Last updated: 1 February 2024
(for update details, see here)
The Main Part of the Directory of U.S. Military Rockets and Missiles presents concise information about all missiles and rockets, which have received a numerical designation in the DOD's joint Designation System for Unmanned Aerospace Vehicles since 27 June 1963.
Appendix 3 covers the space launchers, upper stages and satellites which received a formal designation in the unmanned aerospace vehicle designation system. The old SLV (Standard Launch Series) of designations, which was used by the USAF in the 1960s and 1970s, is also covered here. Note: As an extension of the usual scope of the Directory of U.S. Military Rockets and Missiles and its appendices, the Launch Vehicles section is not limited to unmanned military systems, but lists all U.S. space launch vehicles. Therefore systems like Saturn and the Space Shuttle are also included.
Launch Vehicles - Introduction
The United States developed a great variety of space launch vehicles. A number of these launch vehicles have their ancestry in military missiles, but some others were developed specifically for use as a launch vehicle. Prior to the establishment of NASA, in 1958, space launches were the responsibility of the military services each operating independently. NASA took over some responsibilities but the military, and in particular the U. S. Air Force remained very closely involved, partially through their control of the launch sites, partly because of the reliance on surplus missiles. In 1990 the trend moved towards commercial operators providing the launch vehicles on a direct contract basis with the spacecraft owner.
In 1962 the Department of Defense introduced the LV (Launch Vehicle) and SLV (Standard Launch Vehicle) designations for space launchers. The letters have been used in a single numerical sequence. In the 1988/89 time frame (the exact date is not known) the letter SB (Space Booster) was introduced. The SB was used in a single numerical sequence with the prefixes 'S', for a upper stage booster, and 'A' for and aircraft dropped launch vehicle. Because these designations probably refer only to the basic (i.e. first stage) vehicle and not the entire launch vehicle and were, most likely, only applied to military launches, their use has been sporadic. In addition, the commercial and/or popular names of the launch vehicles, rather than the military designations, have been extensively used in the press and formal writings. As such, the listings provided in the articles may contain errors and discrepancies.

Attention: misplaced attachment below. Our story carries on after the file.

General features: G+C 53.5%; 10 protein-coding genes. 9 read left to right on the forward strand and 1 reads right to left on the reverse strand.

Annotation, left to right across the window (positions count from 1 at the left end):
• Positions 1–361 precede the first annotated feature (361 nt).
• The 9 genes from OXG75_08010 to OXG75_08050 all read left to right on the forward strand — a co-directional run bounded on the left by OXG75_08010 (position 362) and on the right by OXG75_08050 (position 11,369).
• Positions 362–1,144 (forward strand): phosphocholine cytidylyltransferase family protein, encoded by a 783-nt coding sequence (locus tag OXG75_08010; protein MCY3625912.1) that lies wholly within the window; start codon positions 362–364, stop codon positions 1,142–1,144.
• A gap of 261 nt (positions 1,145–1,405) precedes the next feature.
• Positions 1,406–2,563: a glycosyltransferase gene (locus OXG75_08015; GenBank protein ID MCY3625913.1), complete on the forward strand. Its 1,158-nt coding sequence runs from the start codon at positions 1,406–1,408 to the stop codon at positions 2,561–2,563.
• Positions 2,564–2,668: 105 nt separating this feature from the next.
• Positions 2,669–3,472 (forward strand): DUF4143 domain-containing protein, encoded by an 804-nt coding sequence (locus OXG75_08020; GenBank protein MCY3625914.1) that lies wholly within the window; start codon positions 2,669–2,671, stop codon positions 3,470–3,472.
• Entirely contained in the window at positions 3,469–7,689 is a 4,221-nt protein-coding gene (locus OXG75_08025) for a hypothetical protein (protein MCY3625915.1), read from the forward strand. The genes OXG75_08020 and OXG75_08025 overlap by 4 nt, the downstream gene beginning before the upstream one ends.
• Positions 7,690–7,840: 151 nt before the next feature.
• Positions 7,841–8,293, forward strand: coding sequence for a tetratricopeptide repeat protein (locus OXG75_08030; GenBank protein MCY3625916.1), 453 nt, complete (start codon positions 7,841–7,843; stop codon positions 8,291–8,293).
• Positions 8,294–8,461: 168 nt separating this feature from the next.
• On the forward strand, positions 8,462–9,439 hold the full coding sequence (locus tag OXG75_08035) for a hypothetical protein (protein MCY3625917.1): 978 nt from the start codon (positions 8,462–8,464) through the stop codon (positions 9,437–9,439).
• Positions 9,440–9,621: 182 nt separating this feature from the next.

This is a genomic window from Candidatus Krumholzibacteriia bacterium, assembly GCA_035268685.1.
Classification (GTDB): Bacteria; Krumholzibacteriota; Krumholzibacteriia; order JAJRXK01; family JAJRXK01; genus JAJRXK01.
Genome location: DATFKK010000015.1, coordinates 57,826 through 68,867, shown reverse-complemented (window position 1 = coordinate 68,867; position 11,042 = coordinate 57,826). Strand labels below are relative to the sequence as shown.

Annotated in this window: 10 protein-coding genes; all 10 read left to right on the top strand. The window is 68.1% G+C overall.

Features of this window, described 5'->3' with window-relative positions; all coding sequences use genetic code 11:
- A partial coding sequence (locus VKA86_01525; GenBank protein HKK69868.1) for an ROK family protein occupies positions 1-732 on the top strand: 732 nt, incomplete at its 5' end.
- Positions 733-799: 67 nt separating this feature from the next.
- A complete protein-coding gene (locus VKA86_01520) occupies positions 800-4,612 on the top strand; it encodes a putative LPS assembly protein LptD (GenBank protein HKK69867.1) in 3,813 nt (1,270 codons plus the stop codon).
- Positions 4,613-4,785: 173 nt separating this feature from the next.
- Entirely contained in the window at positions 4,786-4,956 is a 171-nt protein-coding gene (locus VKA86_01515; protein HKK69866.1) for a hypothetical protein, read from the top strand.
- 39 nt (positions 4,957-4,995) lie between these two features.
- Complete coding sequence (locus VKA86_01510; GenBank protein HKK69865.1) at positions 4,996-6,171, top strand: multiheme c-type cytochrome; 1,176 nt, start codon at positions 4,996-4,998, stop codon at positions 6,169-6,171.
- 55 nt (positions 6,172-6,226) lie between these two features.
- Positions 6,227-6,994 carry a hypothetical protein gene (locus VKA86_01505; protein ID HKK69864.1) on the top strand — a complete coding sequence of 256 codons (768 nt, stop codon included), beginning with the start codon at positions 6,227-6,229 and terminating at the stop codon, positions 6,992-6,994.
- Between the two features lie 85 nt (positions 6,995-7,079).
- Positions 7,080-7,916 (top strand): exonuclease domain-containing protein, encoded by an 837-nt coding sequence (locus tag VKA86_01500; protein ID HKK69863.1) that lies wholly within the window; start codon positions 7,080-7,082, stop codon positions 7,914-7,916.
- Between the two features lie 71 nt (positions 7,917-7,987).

The articles include a full description of the launch vehicles - military as well as non-military uses. Excluding the non-military uses would make the articles incomplete, if not misleading, as they would not present the entire story of these vehicles.
The articles are the consolidated of data gathered by the author over many years and it would be impossible and inappropriate to credit the reference sources. However, an exception must be made for United States Civilian Space Programs 1958-1978, a publication of the Science Policy Research Division, Library of Congress (Washington, January 1981) which has provided the basis for the initial research.
In particular it was found that specifications for launch vehicles may differ in reference sources. To a certain extent, these differences are caused by roundings which have been published in popular writings (including press releases), and which have been copied in more specialized references sources. Furthermore, many of the reference sources currently available on the Internet appear to be 'interdependent', ie they repeat data, including errors and omissions. In addition, and particularly in the case of launch vehicle length, these differences can be attributed to detail differences of individual launch vehicles due to the payload carried.
In all cases we have tried to obtain the closest possible sizes to the actual and have taken the specifications from what seems to be the most reliable source. This means that the data shown here can still be wrong!
Military Satellites - Introduction
Satellites have been launched by all branches of the United States military services as well as the non-military CIA and NRO government authorities, since early 1959. Whilst there are some exceptions, most US military satellite programmes did not carry public names at the time of launch and names that have been published in reference sources are often the result of work by space enthusiasts who have pieced together selected bits of information along with orbital and launch vehicle data to determine to which programme a specific satellite belongs.